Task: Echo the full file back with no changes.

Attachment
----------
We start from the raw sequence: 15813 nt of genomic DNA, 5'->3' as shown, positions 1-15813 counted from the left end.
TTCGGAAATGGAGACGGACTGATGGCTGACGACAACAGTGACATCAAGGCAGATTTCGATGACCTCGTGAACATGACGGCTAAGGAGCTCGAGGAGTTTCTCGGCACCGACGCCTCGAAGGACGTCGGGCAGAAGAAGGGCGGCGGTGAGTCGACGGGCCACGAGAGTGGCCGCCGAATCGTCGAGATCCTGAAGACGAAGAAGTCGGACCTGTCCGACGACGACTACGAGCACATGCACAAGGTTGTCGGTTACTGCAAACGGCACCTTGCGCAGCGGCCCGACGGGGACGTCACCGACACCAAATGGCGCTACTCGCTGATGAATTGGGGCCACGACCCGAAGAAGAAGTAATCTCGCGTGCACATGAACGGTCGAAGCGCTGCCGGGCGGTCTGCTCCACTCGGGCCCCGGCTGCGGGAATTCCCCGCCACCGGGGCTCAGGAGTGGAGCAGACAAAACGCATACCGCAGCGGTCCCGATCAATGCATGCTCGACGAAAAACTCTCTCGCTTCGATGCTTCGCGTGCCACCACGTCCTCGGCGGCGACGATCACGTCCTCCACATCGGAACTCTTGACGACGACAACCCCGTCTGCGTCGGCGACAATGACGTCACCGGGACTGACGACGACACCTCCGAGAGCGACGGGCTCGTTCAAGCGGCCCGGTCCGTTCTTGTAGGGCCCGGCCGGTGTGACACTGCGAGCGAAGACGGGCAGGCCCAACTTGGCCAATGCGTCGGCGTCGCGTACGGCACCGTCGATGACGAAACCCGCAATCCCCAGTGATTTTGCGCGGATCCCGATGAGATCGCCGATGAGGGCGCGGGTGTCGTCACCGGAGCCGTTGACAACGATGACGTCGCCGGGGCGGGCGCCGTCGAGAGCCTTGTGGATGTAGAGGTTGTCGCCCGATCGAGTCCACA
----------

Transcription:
We start from the raw sequence: 15813 nt of genomic DNA, 5'->3' as shown, positions 1-15813 counted from the left end.
TTCGGAAATGGAGACGGACTGATGGCTGACGACAACAGTGACATCAAGGCAGATTTCGATGACCTCGTGAACATGACGGCTAAGGAGCTCGAGGAGTTTCTCGGCACCGACGCCTCGAAGGACGTCGGGCAGAAGAAGGGCGGCGGTGAGTCGACGGGCCACGAGAGTGGCCGCCGAATCGTCGAGATCCTGAAGACGAAGAAGTCGGACCTGTCCGACGACGACTACGAGCACATGCACAAGGTTGTCGGTTACTGCAAACGGCACCTTGCGCAGCGGCCCGACGGGGACGTCACCGACACCAAATGGCGCTACTCGCTGATGAATTGGGGCCACGACCCGAAGAAGAAGTAATCTCGCGTGCACATGAACGGTCGAAGCGCTGCCGGGCGGTCTGCTCCACTCGGGCCCCGGCTGCGGGAATTCCCCGCCACCGGGGCTCAGGAGTGGAGCAGACAAAACGCATACCGCAGCGGTCCCGATCAATGCATGCTCGACGAAAAACTCTCTCGCTTCGATGCTTCGCGTGCCACCACGTCCTCGGCGGCGACGATCACGTCCTCCACATCGGAACTCTTGACGACGACAACCCCGTCTGCGTCGGCGACAATGACGTCACCGGGACTGACGACGACACCTCCGAGAGCGACGGGCTCGTTCAAGCGGCCCGGTCCGTTCTTGTAGGGCCCGGCCGGTGTGACACTGCGAGCGAAGACGGGCAGGCCCAACTTGGCCAATGCGTCGGCGTCGCGTACGGCACCGTCGATGACGAAACCCGCAATCCCCAGTGATTTTGCGCGGATCCCGATGAGATCGCCGATGAGGGCGCGGGTGTCGTCACCGGAGCCGTTGACAACGATGACGTCGCCGGGGCGGGCGCCGTCGAGAGCCTTGTGGATGTAGAGGTTGTCGCCCGATCGAGTCCACA